Taiwan earthquake: Series of powerful aftershocks hit Hualien
Aftershocks continue to rattle Taiwan after a strong earthquake killed at least seven people and injured more than 250 others on Tuesday night.
A 5.7-magnitude tremor was felt late on Wednesday, in the same area where the 6.4-magnitude quake struck on the country's east coast.
Some 67 people are still unaccounted for after a number of buildings across the city of Hualien were badly damaged.
Hualien, a popular tourist hub, is home to about 100,000 people.
Images from the city showed tilted structures, scattered debris and extensive damage to roads.
Dozens of the missing are thought to be in a residential building that is leaning dramatically to one side.
Engineers have attempted to secure it using concrete blocks and steel, but efforts have been complicated by ongoing tremors and rainfall.
Rescues at the apartment block were at one stage temporarily suspended for safety reasons, but emergency responders and soldiers continued to work into the night on Wednesday.
An 80-year-old resident of the building told the AFP news agency that he was asleep in his flat on the top floor when Tuesday's earthquake struck.
"My bed turned completely vertical. I was sleeping and suddenly I was standing," Chen Chih-wei said.
At least two people died in the city's Marshal Hotel when the building's bottom floors collapsed. Authorities said on Wednesday they believed no one else was left inside.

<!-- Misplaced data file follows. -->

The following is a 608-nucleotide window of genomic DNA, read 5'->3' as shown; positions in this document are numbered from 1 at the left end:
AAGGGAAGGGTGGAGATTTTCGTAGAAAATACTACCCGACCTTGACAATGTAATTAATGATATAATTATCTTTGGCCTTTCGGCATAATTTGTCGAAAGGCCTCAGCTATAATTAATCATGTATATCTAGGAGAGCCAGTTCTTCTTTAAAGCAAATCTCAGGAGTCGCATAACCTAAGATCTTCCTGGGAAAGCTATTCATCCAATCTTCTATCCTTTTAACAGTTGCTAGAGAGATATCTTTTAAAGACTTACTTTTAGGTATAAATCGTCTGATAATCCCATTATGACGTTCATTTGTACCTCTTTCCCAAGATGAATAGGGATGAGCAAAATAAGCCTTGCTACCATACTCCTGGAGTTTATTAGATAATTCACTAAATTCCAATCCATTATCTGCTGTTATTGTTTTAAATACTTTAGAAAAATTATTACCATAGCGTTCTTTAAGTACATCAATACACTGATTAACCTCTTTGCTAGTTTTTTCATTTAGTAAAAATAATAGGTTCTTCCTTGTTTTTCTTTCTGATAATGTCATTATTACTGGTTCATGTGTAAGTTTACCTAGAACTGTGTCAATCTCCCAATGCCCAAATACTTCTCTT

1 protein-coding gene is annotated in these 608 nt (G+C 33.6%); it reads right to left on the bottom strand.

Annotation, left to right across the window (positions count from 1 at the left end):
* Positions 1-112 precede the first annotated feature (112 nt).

Residents of Hualien have been told to stay away from their damaged homes, and hundreds have taken shelter in community buildings because of the aftershocks.
President Tsai Ing-wen was at the scene of the quake on Wednesday morning, where she visited hospitals and relief centres.
In a statement, Ms Tsai said that the government would help Hualien to the best of its abilities, adding that she hoped "people's lives would return to normal as soon as possible".
Pope Francis also expressed solidarity with the victims in a statement released by the Vatican.
'I wanted to hide under a bed'
by Cheng Chunglan, BBC Chinese, Hualien
Earthquakes are not uncommon for residents in Hualien but the 6.4-magnitude quake, one of the strongest in recent years, came as a shock.
According to witnesses, residents were running out of buildings crying and screaming when the earthquake shook the city.
"It is the first time in my life [where I felt like] I wanted to hide under a bed," said 32-year-old Ms Chieh. "Later, my entire family and all my neighbours ran out onto the street."
She added that she felt very scared and found it "unbelievable" that the hotel building near her home was so seriously damaged.
People reported feeling Tuesday's quake in the island's capital, Taipei, more than 160km (100 miles) away.
The earthquake happened exactly two years after a previous quake in the Taiwanese city of Tainan that killed at least 116 people.
Taiwan has been rocked by more than 100 earthquakes so far this month, according to the government. The island sits near a junction of two tectonic plates and is regularly hit by earthquakes.
Taiwan has for all practical purposes been independent since 1950, but China regards it as a rebel region that must be reunited with the mainland.
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